Canada, and Japan. The time series inspection shows variation in export and that the number of zero trade values has been decreasing over time for all Euro-Med partners.
Helpman, Melitz and Rubinstein (2008) develop a theoretical model along with the lines suggested by Melitz (2003). Their model of internationel trade in differentiated products describes a situation in which firms face fixed and variable costs of exporting. Looking at the trade data for 158 countries from 1970 to 1997, they find that country i exports more to country j when. the two countries are closer to each other, they both belong to the same regional free trade agreement (FTA), they share a common language, they have a common land border, they are not islands, they share the same legal systems, they share the same currency, or one country has colonized the other.
Theoretical model of Helpman et al (2008) suggests that trade barriers that affect fixed trade costs but do not affect variable (per-unit) trade costs, satisfy the exclusion condition of less productive firms. They added that, these bilateral variables reflect regulation costs (by construction) should not depend on a firm s volume of exports to a particular country. They used country level data on regulation costs of firm entry, collected and analyzed by Djankov et al. (2002), for such fixed costs.
The entry costs for an entrepreneur to legally start operating a business are measured via their effects on the number of days, the number of legal procedures, and the relative cost as a percentage of GDP per capita. Helpman et al. empirically confirms that these costs also affect the costs faced by exporting firms from that country.
Dennis and Shepherd (2011) shows that trade facilitation can be highly effective in promoting export diversification in developing countries. They use the definition of trade facilitation as any policy that reduces the transaction costs of international trade. They use data from World Bank Doing Business that captures all official costs to export a standardized container-load of goods and also costs of starting business to proxy the cost of market entry. They find that reducing these costs by 10 percent of export costs, transport cost and market entry cost increase export diversification by 3,4 and 1 percent, respectively.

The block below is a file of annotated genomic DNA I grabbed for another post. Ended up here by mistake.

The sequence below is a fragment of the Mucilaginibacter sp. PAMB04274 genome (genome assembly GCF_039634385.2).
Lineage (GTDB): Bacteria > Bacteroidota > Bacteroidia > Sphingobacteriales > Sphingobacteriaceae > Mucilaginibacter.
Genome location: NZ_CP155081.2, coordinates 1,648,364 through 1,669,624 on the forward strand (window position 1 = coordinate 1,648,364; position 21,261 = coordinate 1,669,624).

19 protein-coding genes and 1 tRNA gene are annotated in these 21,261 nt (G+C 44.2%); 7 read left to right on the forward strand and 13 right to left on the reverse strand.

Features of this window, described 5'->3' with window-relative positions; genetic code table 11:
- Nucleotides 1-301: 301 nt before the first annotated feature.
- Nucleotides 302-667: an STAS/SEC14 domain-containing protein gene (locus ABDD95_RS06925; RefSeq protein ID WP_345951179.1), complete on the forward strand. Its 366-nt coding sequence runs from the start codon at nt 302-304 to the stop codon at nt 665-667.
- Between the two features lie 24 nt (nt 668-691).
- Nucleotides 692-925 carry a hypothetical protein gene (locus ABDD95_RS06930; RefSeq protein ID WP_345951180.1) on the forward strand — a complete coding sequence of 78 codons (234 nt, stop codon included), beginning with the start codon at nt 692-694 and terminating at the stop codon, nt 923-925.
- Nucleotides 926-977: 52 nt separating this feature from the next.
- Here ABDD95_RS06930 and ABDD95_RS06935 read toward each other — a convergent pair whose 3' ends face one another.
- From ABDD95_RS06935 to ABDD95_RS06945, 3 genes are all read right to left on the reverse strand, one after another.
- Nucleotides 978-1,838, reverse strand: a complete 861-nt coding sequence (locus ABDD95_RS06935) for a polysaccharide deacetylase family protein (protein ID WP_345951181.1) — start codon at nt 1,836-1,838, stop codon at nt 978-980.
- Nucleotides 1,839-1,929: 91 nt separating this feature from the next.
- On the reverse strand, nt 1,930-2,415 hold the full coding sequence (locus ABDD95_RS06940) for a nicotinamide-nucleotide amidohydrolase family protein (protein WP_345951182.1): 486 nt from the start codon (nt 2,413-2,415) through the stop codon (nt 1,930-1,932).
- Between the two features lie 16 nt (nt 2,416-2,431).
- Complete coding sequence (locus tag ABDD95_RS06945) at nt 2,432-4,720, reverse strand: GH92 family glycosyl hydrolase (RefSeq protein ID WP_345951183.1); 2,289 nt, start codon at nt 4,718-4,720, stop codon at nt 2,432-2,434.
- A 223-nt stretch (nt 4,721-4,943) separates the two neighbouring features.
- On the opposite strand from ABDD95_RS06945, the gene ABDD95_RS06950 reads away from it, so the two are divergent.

On the other hand, the study of Klinger and Lederman (2011) suggests a market failure hypothesis that discovering that a product can be profitably produced and exported by a particular country creates knowledge spillovers. Firms that imitate the first mover derive benefits from such discoveries of the first movers and can learn about production costs and foreign demand without any cost. Therefore, the first mover entrepreneurs cannot fully appropriate the gains from their investments. This is because entry by imitators either reduces the price of new export or raises the unit costs. Their study findings suggest that export growth is positively and significantly associated with the number of export varieties and also partially by barriers to entry. They explained that, when first
movers can internalize more of the benefits of discovering a new export activity, the frequency of discovery rises.
Similarly, other studies consider distance and FTAs as export cost factors. Therefore, existing literatures that consider various cost factors as barriers to trade do not specifically cover individual country cases of China, Japan and Korea. In addition, they do not cover time series or panel data analysis for the barriers to trade and export diversification. This study estimates the effect of export, import and starting business cost on extensive and intensive margin of export. These cost data are compiled from World Bank Doing Business database available from 2005 to 2011. Under the circumstances, this research is expecting to contribute to the international trade literature by including the study of export diversification and trade costs in China, Japan and Korea.